Extract from our Leadership book scheduled for publishing in February 2013
Any book about leadership should commence with a description of what we mean by leaders and leadership. Whilst we know that leaders are individuals who influence the members of groups and represent their views, leadership itself is not so easy to explain. Some would argue that it is situations which create leaders and others would argue that it is the characteristics of the individual themselves which determines whether they go on to become leaders.
What is Leadership?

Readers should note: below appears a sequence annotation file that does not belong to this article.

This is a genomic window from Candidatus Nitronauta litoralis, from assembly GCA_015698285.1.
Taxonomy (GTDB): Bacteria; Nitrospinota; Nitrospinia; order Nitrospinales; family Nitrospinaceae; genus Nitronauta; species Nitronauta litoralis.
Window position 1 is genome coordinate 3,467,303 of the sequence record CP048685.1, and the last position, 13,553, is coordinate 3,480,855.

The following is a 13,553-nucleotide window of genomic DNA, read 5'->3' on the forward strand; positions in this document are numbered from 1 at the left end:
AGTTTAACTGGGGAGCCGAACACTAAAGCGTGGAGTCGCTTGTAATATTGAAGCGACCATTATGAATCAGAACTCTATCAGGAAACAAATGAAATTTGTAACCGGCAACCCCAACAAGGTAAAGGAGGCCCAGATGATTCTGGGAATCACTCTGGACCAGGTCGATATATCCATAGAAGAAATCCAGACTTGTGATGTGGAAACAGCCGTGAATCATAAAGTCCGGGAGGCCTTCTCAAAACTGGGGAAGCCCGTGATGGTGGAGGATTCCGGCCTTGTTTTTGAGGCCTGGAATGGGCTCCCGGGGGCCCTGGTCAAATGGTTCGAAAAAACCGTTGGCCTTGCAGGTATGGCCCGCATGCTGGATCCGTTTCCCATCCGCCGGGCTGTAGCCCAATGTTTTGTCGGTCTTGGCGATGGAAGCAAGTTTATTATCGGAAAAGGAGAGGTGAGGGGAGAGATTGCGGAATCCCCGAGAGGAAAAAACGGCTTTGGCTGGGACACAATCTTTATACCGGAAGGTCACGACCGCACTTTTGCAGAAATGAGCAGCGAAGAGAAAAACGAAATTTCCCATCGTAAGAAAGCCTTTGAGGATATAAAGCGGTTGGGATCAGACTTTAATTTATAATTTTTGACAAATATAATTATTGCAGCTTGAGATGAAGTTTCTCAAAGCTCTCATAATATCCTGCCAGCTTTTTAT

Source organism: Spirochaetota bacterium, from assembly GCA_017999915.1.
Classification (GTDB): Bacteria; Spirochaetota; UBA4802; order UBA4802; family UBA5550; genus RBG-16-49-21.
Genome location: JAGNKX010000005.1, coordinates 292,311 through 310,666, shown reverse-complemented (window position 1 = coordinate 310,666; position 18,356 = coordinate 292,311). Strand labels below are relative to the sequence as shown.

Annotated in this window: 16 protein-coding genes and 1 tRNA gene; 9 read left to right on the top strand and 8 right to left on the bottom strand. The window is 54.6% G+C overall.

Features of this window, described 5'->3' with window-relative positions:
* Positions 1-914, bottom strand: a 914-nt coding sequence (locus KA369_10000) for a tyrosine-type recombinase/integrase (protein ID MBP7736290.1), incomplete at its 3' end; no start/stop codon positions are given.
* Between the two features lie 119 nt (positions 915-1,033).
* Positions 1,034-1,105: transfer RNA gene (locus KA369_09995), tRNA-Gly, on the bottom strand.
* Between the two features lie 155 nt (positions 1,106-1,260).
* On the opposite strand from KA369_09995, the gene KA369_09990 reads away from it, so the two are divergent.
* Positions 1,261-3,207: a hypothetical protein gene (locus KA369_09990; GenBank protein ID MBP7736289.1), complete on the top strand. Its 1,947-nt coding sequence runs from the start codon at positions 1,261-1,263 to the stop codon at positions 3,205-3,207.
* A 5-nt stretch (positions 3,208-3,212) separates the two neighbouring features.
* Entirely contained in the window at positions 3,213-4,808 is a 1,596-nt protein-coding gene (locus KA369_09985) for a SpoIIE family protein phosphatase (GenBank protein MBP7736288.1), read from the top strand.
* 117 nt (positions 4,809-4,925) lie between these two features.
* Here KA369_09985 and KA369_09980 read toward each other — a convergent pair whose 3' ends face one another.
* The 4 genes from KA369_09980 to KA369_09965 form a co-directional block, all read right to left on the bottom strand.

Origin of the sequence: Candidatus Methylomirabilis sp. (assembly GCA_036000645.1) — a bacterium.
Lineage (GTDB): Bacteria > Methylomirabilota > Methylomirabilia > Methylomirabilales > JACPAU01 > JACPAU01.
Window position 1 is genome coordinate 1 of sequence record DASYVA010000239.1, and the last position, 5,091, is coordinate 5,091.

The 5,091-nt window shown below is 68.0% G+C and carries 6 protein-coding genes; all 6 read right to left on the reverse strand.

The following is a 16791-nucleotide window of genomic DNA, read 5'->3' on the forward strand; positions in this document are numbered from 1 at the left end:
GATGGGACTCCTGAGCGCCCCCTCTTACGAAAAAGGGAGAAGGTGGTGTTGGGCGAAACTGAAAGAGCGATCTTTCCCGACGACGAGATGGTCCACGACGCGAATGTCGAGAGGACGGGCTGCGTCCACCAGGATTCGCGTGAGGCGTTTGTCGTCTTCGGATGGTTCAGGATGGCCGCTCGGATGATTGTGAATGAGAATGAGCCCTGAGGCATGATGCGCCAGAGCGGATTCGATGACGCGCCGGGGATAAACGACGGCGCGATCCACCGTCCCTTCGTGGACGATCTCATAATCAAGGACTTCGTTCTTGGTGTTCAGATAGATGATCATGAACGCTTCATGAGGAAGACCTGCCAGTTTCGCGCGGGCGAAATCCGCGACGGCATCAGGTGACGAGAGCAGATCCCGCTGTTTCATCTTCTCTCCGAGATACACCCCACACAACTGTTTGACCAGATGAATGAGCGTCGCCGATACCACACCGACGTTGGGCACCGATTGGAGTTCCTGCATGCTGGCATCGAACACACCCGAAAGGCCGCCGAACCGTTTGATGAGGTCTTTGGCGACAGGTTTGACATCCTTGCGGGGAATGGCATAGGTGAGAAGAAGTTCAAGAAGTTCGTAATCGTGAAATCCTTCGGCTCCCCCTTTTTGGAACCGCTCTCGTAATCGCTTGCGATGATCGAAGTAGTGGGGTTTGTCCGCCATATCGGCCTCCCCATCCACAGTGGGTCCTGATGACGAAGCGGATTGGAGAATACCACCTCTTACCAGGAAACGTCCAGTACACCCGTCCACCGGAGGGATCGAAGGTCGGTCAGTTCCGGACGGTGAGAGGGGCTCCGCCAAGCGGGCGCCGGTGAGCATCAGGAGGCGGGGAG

Before we go further, we should define what leadership is. Generally speaking, leadership is the movement of others towards a clear goal or direction of the leader. The leader will guide or direct others to achieve the leader’s vision for the group. One of the difficulties in defining leadership is that it is that it is hard to elucidate exactly what makes certain people leaders. Leadership can be considered to involve personal qualities and behaviours demonstrated by a person’s accomplishment in a particular field. For example, a person may be a leader in business, information technology, sport, education, voluntary work, and so on. They might also be a leader during a particular time. For instance during wartime, a crisis, an election, or a strike. Leadership is also often considered to be part of organisational behaviour, which in some ways is similar to management. However, being in charge of a business or organisation does not necessarily make a good leader. Leadership, therefore, is not a simple concept and it is little wonder that many researchers have spent many years examining the nature and scope of this intriguing behaviour.